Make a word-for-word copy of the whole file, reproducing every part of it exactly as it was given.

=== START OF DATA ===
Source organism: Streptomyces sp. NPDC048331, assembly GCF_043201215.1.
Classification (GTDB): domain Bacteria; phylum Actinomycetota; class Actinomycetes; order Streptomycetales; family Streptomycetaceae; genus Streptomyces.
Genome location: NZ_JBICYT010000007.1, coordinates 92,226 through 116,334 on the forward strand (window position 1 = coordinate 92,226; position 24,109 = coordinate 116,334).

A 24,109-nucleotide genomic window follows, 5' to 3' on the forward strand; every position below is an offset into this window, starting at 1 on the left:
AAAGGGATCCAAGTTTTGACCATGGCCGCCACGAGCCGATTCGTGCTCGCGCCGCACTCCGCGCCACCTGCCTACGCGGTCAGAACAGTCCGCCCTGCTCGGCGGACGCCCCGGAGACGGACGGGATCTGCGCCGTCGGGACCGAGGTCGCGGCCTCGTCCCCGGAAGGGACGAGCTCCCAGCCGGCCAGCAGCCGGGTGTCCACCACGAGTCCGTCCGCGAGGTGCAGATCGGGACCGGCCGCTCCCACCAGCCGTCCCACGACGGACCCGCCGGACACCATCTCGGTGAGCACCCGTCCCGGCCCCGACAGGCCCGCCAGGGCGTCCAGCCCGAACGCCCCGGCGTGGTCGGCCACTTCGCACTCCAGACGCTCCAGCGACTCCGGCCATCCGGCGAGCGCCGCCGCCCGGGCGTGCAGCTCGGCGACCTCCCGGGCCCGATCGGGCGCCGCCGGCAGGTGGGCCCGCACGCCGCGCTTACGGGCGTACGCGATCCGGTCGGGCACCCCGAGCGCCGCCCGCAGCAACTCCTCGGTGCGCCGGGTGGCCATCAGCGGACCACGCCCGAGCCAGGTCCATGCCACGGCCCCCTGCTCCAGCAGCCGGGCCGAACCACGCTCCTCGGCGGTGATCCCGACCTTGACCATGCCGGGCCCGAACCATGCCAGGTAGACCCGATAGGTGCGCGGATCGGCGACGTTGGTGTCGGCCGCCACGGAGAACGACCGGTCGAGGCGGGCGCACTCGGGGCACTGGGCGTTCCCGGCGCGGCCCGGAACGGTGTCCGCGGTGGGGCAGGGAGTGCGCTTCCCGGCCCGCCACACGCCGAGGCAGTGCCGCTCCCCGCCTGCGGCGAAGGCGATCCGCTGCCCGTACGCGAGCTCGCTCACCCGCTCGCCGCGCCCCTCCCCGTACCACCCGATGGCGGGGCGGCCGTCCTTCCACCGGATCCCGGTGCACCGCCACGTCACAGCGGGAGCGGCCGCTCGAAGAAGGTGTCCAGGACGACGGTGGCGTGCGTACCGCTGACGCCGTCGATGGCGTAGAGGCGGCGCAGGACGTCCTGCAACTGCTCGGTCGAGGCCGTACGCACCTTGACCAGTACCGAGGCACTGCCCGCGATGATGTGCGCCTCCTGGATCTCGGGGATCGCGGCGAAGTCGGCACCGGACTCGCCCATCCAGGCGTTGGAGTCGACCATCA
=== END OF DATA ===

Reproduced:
Source organism: Streptomyces sp. NPDC048331, assembly GCF_043201215.1.
Classification (GTDB): domain Bacteria; phylum Actinomycetota; class Actinomycetes; order Streptomycetales; family Streptomycetaceae; genus Streptomyces.
Genome location: NZ_JBICYT010000007.1, coordinates 92,226 through 116,334 on the forward strand (window position 1 = coordinate 92,226; position 24,109 = coordinate 116,334).

A 24,109-nucleotide genomic window follows, 5' to 3' on the forward strand; every position below is an offset into this window, starting at 1 on the left:
AAAGGGATCCAAGTTTTGACCATGGCCGCCACGAGCCGATTCGTGCTCGCGCCGCACTCCGCGCCACCTGCCTACGCGGTCAGAACAGTCCGCCCTGCTCGGCGGACGCCCCGGAGACGGACGGGATCTGCGCCGTCGGGACCGAGGTCGCGGCCTCGTCCCCGGAAGGGACGAGCTCCCAGCCGGCCAGCAGCCGGGTGTCCACCACGAGTCCGTCCGCGAGGTGCAGATCGGGACCGGCCGCTCCCACCAGCCGTCCCACGACGGACCCGCCGGACACCATCTCGGTGAGCACCCGTCCCGGCCCCGACAGGCCCGCCAGGGCGTCCAGCCCGAACGCCCCGGCGTGGTCGGCCACTTCGCACTCCAGACGCTCCAGCGACTCCGGCCATCCGGCGAGCGCCGCCGCCCGGGCGTGCAGCTCGGCGACCTCCCGGGCCCGATCGGGCGCCGCCGGCAGGTGGGCCCGCACGCCGCGCTTACGGGCGTACGCGATCCGGTCGGGCACCCCGAGCGCCGCCCGCAGCAACTCCTCGGTGCGCCGGGTGGCCATCAGCGGACCACGCCCGAGCCAGGTCCATGCCACGGCCCCCTGCTCCAGCAGCCGGGCCGAACCACGCTCCTCGGCGGTGATCCCGACCTTGACCATGCCGGGCCCGAACCATGCCAGGTAGACCCGATAGGTGCGCGGATCGGCGACGTTGGTGTCGGCCGCCACGGAGAACGACCGGTCGAGGCGGGCGCACTCGGGGCACTGGGCGTTCCCGGCGCGGCCCGGAACGGTGTCCGCGGTGGGGCAGGGAGTGCGCTTCCCGGCCCGCCACACGCCGAGGCAGTGCCGCTCCCCGCCTGCGGCGAAGGCGATCCGCTGCCCGTACGCGAGCTCGCTCACCCGCTCGCCGCGCCCCTCCCCGTACCACCCGATGGCGGGGCGGCCGTCCTTCCACCGGATCCCGGTGCACCGCCACGTCACAGCGGGAGCGGCCGCTCGAAGAAGGTGTCCAGGACGACGGTGGCGTGCGTACCGCTGACGCCGTCGATGGCGTAGAGGCGGCGCAGGACGTCCTGCAACTGCTCGGTCGAGGCCGTACGCACCTTGACCAGTACCGAGGCACTGCCCGCGATGATGTGCGCCTCCTGGATCTCGGGGATCGCGGCGAAGTCGGCACCGGACTCGCCCATCCAGGCGTTGGAGTCGACCATCA